The fastest growing place in the Queensland has seen median house prices in some suburbs spike 24 to 39 per cent in the past year, a massive turnaround for the area.
The Sunshine Coast has beaten Brisbane and the Gold Coast to lead Queensland growth prospects, the latest Hotspotting report has found, thanks to a massive $20 billion infrastructure pipeline of projects either completed, in the process or in planning.
The report, released this weekend, found the 55km stretch running down the southeast coastline was now “Queensland’s strongest real estate market”.
“This is a game-changer for the Sunshine Coast,” according to report author Terry Ryder. “Nothing supports property price growth like major new infrastructure spending, which generates jobs, economic activity and improved amenity for residents.”
“It has more suburbs with rising demand than any other location in the state and it is outperforming Brisbane and the Gold Coast on price growth,” said report author Terry Ryder.
“Combined with the neighbouring Noosa and Gympie LGAs, this region is easily the standout in the state.”
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Noosa — where median house prices were up 13 per cent and units up 19 per cent — had the fastest growing suburb with Sunshine Beach up 39 per cent, while elsewhere Doonan was up 24 per cent in one year, as was Twin Waters, with Mt Coolum rising 20 per cent. Pelican Waters (15 per cent) was also in double digits, as were Noosa Heads and Wurtulla — neck and neck at 13 per cent, Sunrise Beach (12 per cent), Maroochydore (11 per cent), and Mooloolaba, Peregian Beach and Tewantin were tied on 10 per cent.
“This represents a significant turnaround for these markets. The Sunshine Coast was one of the worst performers on capital growth in Queensland over the six years to 2014, but since then has entered a strong growth phase on the back of positives changes in the local economy.”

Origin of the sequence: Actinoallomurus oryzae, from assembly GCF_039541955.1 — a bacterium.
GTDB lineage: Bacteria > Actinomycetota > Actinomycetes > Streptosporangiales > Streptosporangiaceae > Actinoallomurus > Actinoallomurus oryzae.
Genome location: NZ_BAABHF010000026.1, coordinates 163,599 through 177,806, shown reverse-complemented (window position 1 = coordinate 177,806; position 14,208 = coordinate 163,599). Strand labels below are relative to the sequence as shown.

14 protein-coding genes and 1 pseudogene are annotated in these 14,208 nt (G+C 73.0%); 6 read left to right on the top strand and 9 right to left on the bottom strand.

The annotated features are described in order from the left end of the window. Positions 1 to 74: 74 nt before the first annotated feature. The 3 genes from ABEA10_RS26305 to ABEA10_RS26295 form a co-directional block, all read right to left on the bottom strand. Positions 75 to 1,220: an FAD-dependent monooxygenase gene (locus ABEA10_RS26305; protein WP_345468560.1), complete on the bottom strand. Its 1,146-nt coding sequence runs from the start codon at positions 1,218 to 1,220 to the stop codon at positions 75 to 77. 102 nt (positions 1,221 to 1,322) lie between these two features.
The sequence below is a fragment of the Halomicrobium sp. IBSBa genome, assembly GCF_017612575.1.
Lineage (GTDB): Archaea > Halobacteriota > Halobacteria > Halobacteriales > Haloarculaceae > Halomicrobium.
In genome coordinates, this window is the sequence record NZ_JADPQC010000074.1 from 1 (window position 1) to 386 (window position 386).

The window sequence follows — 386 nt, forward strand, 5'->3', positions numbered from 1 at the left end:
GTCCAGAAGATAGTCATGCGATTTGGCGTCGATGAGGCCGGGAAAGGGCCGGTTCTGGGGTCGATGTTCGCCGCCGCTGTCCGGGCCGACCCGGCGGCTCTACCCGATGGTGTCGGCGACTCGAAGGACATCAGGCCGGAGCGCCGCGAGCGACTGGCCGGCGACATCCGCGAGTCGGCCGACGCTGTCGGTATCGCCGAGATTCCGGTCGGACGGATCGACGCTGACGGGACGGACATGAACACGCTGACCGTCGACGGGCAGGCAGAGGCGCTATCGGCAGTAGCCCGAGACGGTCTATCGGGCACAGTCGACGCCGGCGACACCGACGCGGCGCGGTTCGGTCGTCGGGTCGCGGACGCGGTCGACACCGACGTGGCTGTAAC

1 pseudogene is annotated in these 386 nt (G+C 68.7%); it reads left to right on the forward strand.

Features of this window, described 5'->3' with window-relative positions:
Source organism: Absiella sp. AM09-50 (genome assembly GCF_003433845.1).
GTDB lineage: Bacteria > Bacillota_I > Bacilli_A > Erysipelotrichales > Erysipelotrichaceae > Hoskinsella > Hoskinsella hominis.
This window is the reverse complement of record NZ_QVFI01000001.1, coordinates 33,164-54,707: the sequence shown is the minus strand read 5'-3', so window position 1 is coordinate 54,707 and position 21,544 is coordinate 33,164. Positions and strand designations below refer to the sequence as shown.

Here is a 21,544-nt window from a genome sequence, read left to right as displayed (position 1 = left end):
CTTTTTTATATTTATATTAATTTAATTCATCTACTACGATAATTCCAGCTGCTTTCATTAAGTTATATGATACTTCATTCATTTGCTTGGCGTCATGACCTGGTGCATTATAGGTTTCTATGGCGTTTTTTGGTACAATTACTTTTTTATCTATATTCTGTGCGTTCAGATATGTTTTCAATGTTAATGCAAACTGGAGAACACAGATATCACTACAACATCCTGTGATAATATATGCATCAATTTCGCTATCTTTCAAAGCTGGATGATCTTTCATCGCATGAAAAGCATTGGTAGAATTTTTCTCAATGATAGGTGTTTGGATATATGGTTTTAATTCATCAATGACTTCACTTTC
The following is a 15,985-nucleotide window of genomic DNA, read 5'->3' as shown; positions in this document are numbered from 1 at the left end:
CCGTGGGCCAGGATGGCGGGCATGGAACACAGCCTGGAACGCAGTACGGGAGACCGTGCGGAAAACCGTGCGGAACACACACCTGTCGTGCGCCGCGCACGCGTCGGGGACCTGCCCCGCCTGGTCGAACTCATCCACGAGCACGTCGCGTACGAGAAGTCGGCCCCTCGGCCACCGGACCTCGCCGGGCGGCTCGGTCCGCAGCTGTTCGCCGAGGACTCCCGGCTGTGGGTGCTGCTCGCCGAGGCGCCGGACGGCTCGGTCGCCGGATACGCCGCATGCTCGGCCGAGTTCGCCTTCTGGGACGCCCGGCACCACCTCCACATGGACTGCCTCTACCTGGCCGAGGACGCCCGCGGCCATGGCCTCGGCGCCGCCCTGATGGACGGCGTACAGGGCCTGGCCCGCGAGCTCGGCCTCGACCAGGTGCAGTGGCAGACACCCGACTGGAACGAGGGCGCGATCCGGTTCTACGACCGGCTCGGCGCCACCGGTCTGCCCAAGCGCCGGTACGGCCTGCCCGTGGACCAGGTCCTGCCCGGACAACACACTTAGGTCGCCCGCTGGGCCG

Around 20,000 new jobs had been created in the last five years, the report said, leveraging off projects like the $2 billion Sunshine Coast University Hospital which opened in April 2017, the $150 million private hospital and the Oceanside Kawana Health Hub.
The area is located 100km north of Brisbane along a 55km coastal stretch running from Caloundra to Noosa.
The report includes Kawana, Mooloolaba, Maroochydore, Buderim and Coolum as well as hinterland towns like Beerwah, Landsborough and Nambour — covering two councils — Sunshine Coast Regional Council and Noosa Council.
It is now the tenth fastest growing region nationally for jobs with the economy diversifying from tourism to include healthcare/social assistance, construction, retail, education and training.
The population was expected to growth to half a million people in the next two decades.
Mr Ryder’s picks for investors were “the southern precinct, from Maroochydore south to Caloundra” where a lot of key new infrastructure was going.
“This is where the new jobs are being generated. This is also the precinct that offers the best affordability on the Sunshine Coast. And it’s proximate to the Sunshine Coast University, which generates rental demand.”
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